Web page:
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Catastrophes turn Everest Re to third-quarter loss of $639 million

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Everest Re Group Ltd. on Tuesday said it swung to a 2017 third-quarter loss of $639.4 million compared with profit of $295.4 million a year ago, as it became the latest of several insurers and reinsurers to suffer the effects of the three hurricanes and other catastrophes in the quarter.

The loss includes catastrophe losses, net of reinstatement premiums, of $1.2 billion for hurricanes Harvey, Irma and Maria and the Mexico City earthquake, the Bermuda-based reinsurer said in a statement, with net after-tax impact on earnings from these events totaling $897.7 million.

In a research note Tuesday, Morgan Stanley said results were “largely in-line with our expectations,” but the company’s “balance sheet remains strong.”

For the nine months ended Sept. 30, Everest saw a net loss of $102.1 million compared with net income of $622.8 million for the first nine months of 2016.

Third-quarter gross written premiums rose 15% to $2.0 billion, while premiums earned grew 16.6% to $1.60 billion. For the nine months, premiums earned rose 10.3% to $4.28 billion from $3.88 billion in the year-ago period.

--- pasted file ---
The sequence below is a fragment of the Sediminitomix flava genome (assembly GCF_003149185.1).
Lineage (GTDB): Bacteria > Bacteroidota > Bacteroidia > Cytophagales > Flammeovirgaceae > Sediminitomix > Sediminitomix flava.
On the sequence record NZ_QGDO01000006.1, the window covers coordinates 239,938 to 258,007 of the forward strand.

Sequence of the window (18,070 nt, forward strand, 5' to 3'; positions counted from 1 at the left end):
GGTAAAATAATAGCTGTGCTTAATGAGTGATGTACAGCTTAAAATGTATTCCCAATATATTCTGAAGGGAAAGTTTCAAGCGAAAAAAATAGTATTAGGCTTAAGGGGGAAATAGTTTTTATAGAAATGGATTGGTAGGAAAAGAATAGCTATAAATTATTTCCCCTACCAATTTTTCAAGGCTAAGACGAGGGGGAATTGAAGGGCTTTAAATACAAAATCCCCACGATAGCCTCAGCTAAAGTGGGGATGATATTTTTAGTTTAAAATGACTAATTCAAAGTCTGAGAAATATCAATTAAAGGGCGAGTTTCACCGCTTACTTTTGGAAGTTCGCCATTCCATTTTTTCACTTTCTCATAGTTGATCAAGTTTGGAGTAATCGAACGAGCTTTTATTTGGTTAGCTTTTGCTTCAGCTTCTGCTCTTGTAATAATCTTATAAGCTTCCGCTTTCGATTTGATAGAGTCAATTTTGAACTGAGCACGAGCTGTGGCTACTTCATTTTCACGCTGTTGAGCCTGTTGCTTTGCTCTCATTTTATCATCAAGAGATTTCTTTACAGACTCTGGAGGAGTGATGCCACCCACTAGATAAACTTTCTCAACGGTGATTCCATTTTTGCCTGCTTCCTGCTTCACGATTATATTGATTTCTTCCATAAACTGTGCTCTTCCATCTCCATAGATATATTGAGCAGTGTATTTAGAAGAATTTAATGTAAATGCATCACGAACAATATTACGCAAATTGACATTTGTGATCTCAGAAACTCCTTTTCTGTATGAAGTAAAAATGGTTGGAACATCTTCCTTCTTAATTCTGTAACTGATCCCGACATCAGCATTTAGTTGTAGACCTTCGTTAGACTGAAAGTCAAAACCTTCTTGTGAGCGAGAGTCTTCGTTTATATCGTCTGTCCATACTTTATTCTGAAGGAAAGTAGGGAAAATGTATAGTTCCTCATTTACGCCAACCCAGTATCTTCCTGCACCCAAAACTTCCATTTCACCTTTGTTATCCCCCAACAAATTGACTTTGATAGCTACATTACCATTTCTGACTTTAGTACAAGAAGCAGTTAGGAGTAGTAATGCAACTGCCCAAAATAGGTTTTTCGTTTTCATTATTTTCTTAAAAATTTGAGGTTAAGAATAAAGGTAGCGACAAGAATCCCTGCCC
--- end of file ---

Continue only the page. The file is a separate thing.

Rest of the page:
Net investment income for the quarter rose 11.7% to $137.0 million as nine-month investment income grew 10.0% to $393.8 million.

The company’s third-quarter combined ratio worsened to 163.6% from 85.6% in the third quarter of 2016.

“This series of natural catastrophes highlights the nature of our business model. We have consistently generated strong margins, which gives us the financial ability to respond to these events, without impairment,” Everest Re President and CEO Dominic J. Addesso said in the statement.

He joined the chorus of CEOs calling for a market change after the quarter’s extraordinary losses for the industry.

“Looking forward, market conditions are expected to be more favorable, allowing the industry to continue on a sound footing,” Mr. Addesso said, adding his voice to others.

“Management expects more favorable market conditions after recent catastrophe losses,” Morgan Stanley noted.